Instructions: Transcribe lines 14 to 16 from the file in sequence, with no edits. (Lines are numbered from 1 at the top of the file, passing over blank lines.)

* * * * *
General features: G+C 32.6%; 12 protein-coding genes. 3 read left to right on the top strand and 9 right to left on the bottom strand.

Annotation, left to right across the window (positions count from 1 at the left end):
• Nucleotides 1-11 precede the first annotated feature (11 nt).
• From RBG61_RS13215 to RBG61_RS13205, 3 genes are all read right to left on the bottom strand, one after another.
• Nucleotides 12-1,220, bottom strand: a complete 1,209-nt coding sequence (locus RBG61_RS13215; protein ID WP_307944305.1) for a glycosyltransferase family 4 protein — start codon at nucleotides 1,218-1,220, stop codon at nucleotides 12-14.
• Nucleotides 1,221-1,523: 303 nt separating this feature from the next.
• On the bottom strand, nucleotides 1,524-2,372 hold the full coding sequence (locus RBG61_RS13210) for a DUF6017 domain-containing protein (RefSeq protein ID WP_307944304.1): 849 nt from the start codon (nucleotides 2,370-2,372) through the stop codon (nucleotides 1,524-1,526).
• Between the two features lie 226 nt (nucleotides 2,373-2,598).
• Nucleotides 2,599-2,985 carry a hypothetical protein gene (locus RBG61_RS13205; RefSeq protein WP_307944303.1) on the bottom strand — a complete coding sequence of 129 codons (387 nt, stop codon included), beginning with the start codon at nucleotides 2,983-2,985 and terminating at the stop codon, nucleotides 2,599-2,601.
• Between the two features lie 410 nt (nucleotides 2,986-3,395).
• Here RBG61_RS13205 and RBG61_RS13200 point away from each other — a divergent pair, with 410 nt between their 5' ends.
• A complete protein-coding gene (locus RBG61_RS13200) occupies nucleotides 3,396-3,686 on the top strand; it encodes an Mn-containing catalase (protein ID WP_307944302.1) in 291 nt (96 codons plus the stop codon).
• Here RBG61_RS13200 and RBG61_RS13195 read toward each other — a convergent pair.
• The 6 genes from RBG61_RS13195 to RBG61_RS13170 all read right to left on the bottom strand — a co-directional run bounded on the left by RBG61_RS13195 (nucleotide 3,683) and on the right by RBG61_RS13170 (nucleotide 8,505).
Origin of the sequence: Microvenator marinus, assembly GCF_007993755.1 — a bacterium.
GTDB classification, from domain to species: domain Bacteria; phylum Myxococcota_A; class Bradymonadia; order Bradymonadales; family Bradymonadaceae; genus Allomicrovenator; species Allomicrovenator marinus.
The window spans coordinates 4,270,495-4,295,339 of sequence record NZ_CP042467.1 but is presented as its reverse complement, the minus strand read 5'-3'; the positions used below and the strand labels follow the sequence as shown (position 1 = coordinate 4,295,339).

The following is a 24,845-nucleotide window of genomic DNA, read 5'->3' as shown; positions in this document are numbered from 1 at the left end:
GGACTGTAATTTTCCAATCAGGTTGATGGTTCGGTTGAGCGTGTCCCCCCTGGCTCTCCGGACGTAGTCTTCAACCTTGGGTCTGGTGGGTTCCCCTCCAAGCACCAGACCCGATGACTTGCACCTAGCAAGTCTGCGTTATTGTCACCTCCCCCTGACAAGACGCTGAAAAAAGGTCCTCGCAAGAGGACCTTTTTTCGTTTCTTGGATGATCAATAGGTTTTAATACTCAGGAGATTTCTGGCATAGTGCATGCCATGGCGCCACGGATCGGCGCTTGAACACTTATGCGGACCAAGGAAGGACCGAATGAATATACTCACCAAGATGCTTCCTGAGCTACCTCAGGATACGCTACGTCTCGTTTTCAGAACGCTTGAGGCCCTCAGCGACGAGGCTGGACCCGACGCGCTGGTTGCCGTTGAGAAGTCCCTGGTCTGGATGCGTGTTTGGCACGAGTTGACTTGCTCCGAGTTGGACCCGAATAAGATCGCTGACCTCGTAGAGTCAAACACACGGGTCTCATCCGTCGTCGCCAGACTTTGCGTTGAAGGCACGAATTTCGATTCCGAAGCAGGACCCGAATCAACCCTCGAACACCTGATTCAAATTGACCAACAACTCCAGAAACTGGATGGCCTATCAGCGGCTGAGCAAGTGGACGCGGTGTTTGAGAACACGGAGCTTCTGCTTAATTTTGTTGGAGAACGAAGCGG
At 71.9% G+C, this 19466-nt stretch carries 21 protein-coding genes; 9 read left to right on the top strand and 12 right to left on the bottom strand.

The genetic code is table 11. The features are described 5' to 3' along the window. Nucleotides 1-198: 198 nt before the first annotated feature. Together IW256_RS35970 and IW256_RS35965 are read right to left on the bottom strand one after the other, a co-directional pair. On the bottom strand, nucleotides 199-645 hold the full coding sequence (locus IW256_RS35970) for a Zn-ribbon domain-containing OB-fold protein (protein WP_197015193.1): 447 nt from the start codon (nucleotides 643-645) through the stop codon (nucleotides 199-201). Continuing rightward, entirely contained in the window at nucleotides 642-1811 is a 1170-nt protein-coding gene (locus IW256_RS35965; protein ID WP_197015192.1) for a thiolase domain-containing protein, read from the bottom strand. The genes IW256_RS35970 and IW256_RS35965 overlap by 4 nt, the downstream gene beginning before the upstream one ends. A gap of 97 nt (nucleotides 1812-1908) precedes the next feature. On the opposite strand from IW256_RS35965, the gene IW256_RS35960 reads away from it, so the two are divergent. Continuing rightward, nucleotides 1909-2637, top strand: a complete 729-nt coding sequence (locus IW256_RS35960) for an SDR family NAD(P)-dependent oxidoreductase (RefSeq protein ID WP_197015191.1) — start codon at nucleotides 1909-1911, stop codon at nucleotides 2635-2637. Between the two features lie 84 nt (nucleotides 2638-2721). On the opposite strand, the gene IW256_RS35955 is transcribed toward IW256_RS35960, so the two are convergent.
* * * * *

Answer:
• The 6 genes from RBG61_RS13195 to RBG61_RS13170 all read right to left on the bottom strand — a co-directional run bounded on the left by RBG61_RS13195 (nucleotide 3,683) and on the right by RBG61_RS13170 (nucleotide 8,505).
Origin of the sequence: Microvenator marinus, assembly GCF_007993755.1 — a bacterium.
GTDB classification, from domain to species: domain Bacteria; phylum Myxococcota_A; class Bradymonadia; order Bradymonadales; family Bradymonadaceae; genus Allomicrovenator; species Allomicrovenator marinus.